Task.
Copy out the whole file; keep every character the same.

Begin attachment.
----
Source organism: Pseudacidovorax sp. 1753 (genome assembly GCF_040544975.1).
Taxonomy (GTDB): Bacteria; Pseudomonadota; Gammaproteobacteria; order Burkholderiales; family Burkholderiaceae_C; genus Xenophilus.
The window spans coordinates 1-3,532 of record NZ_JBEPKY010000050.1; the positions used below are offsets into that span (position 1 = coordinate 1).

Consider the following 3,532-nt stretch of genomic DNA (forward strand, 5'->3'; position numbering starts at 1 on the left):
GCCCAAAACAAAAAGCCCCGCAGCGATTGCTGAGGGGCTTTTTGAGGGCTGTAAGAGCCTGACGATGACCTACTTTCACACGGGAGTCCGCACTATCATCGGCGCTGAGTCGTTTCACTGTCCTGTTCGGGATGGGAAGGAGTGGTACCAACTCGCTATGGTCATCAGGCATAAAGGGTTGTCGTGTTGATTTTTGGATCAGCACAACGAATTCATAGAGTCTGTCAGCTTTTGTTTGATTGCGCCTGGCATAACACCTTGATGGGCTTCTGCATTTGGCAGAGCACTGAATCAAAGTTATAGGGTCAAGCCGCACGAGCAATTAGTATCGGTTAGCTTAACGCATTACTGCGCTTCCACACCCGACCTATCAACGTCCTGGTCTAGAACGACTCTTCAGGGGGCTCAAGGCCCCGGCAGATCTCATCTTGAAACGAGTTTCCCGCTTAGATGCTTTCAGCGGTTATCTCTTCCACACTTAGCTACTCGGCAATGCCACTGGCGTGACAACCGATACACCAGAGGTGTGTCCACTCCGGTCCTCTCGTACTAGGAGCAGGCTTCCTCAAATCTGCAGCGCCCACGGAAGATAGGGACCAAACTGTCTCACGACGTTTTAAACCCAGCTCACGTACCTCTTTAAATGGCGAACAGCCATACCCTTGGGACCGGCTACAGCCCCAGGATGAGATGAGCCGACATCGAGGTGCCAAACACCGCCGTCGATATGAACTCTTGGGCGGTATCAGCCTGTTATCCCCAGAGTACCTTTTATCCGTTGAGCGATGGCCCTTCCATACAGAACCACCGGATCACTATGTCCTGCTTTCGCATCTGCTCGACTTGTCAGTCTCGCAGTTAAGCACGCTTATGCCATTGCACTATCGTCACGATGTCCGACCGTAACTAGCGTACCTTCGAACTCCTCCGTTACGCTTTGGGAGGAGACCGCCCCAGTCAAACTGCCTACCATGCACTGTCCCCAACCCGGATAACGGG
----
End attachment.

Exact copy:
Source organism: Pseudacidovorax sp. 1753 (genome assembly GCF_040544975.1).
Taxonomy (GTDB): Bacteria; Pseudomonadota; Gammaproteobacteria; order Burkholderiales; family Burkholderiaceae_C; genus Xenophilus.
The window spans coordinates 1-3,532 of record NZ_JBEPKY010000050.1; the positions used below are offsets into that span (position 1 = coordinate 1).

Consider the following 3,532-nt stretch of genomic DNA (forward strand, 5'->3'; position numbering starts at 1 on the left):
GCCCAAAACAAAAAGCCCCGCAGCGATTGCTGAGGGGCTTTTTGAGGGCTGTAAGAGCCTGACGATGACCTACTTTCACACGGGAGTCCGCACTATCATCGGCGCTGAGTCGTTTCACTGTCCTGTTCGGGATGGGAAGGAGTGGTACCAACTCGCTATGGTCATCAGGCATAAAGGGTTGTCGTGTTGATTTTTGGATCAGCACAACGAATTCATAGAGTCTGTCAGCTTTTGTTTGATTGCGCCTGGCATAACACCTTGATGGGCTTCTGCATTTGGCAGAGCACTGAATCAAAGTTATAGGGTCAAGCCGCACGAGCAATTAGTATCGGTTAGCTTAACGCATTACTGCGCTTCCACACCCGACCTATCAACGTCCTGGTCTAGAACGACTCTTCAGGGGGCTCAAGGCCCCGGCAGATCTCATCTTGAAACGAGTTTCCCGCTTAGATGCTTTCAGCGGTTATCTCTTCCACACTTAGCTACTCGGCAATGCCACTGGCGTGACAACCGATACACCAGAGGTGTGTCCACTCCGGTCCTCTCGTACTAGGAGCAGGCTTCCTCAAATCTGCAGCGCCCACGGAAGATAGGGACCAAACTGTCTCACGACGTTTTAAACCCAGCTCACGTACCTCTTTAAATGGCGAACAGCCATACCCTTGGGACCGGCTACAGCCCCAGGATGAGATGAGCCGACATCGAGGTGCCAAACACCGCCGTCGATATGAACTCTTGGGCGGTATCAGCCTGTTATCCCCAGAGTACCTTTTATCCGTTGAGCGATGGCCCTTCCATACAGAACCACCGGATCACTATGTCCTGCTTTCGCATCTGCTCGACTTGTCAGTCTCGCAGTTAAGCACGCTTATGCCATTGCACTATCGTCACGATGTCCGACCGTAACTAGCGTACCTTCGAACTCCTCCGTTACGCTTTGGGAGGAGACCGCCCCAGTCAAACTGCCTACCATGCACTGTCCCCAACCCGGATAACGGG